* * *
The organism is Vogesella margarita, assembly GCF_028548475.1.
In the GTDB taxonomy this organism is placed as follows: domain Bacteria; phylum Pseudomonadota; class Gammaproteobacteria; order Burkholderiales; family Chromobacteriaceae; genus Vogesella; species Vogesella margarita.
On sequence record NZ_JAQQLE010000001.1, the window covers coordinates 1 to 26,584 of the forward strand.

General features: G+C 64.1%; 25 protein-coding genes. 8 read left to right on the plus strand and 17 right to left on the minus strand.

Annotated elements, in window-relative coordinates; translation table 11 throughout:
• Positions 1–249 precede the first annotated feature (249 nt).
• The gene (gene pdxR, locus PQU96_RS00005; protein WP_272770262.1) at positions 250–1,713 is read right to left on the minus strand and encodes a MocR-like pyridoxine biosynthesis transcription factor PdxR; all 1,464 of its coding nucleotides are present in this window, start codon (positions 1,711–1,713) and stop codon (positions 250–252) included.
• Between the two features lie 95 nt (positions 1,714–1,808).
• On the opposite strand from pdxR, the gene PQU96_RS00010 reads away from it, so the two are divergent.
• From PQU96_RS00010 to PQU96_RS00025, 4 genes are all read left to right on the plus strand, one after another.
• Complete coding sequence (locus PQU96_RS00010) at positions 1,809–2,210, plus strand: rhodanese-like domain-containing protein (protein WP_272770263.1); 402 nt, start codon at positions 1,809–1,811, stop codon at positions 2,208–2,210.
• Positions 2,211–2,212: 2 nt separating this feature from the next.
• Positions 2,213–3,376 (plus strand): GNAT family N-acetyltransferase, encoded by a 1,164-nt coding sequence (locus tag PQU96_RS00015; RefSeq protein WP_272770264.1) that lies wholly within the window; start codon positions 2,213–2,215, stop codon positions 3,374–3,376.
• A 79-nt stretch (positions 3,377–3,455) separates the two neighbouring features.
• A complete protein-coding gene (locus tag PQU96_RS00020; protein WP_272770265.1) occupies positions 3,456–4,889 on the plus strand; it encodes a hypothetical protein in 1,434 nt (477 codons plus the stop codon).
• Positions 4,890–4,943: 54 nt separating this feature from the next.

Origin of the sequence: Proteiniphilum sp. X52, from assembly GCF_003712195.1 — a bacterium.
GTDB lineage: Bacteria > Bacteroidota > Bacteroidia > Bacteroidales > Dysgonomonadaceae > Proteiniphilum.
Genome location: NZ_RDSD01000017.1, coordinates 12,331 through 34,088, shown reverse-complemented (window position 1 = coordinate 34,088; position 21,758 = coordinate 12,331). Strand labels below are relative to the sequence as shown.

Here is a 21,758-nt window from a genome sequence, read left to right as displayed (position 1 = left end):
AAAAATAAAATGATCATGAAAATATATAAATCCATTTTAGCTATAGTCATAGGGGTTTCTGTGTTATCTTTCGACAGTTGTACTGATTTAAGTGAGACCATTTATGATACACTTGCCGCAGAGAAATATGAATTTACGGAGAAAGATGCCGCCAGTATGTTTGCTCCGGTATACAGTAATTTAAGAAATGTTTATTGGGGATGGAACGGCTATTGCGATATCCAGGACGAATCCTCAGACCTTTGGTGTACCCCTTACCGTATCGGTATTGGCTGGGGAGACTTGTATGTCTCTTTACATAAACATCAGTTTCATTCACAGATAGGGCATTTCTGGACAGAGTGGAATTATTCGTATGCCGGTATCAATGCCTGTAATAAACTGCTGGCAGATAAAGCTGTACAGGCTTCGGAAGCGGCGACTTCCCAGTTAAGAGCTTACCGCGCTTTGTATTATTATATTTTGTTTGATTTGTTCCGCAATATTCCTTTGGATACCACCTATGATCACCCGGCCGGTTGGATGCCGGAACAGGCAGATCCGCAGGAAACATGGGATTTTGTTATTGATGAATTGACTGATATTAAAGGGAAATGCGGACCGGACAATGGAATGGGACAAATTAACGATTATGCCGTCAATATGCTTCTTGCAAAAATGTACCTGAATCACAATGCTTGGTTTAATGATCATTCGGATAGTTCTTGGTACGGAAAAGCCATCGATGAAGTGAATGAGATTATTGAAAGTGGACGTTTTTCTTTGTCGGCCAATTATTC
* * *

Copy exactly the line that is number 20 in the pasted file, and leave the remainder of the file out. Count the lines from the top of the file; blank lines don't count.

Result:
Here is a 21,758-nt window from a genome sequence, read left to right as displayed (position 1 = left end):